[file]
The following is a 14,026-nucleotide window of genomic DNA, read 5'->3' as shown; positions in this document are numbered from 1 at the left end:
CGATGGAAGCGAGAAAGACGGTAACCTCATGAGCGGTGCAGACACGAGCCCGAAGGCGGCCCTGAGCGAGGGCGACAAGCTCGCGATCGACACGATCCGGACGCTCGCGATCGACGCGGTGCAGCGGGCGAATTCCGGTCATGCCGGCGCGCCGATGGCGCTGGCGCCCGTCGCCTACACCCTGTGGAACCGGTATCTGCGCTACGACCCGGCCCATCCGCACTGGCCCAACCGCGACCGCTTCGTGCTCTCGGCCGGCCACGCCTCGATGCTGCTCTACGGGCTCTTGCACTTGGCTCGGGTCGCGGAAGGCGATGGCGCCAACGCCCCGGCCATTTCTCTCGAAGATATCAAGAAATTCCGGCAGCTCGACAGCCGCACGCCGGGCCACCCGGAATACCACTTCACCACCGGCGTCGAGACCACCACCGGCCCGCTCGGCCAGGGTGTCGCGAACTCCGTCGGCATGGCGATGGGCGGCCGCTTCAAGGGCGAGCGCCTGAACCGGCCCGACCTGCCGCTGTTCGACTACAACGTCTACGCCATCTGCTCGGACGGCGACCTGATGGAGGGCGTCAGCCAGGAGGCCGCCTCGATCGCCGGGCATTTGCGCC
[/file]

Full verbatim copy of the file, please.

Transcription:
The following is a 14,026-nucleotide window of genomic DNA, read 5'->3' as shown; positions in this document are numbered from 1 at the left end:
CGATGGAAGCGAGAAAGACGGTAACCTCATGAGCGGTGCAGACACGAGCCCGAAGGCGGCCCTGAGCGAGGGCGACAAGCTCGCGATCGACACGATCCGGACGCTCGCGATCGACGCGGTGCAGCGGGCGAATTCCGGTCATGCCGGCGCGCCGATGGCGCTGGCGCCCGTCGCCTACACCCTGTGGAACCGGTATCTGCGCTACGACCCGGCCCATCCGCACTGGCCCAACCGCGACCGCTTCGTGCTCTCGGCCGGCCACGCCTCGATGCTGCTCTACGGGCTCTTGCACTTGGCTCGGGTCGCGGAAGGCGATGGCGCCAACGCCCCGGCCATTTCTCTCGAAGATATCAAGAAATTCCGGCAGCTCGACAGCCGCACGCCGGGCCACCCGGAATACCACTTCACCACCGGCGTCGAGACCACCACCGGCCCGCTCGGCCAGGGTGTCGCGAACTCCGTCGGCATGGCGATGGGCGGCCGCTTCAAGGGCGAGCGCCTGAACCGGCCCGACCTGCCGCTGTTCGACTACAACGTCTACGCCATCTGCTCGGACGGCGACCTGATGGAGGGCGTCAGCCAGGAGGCCGCCTCGATCGCCGGGCATTTGCGCC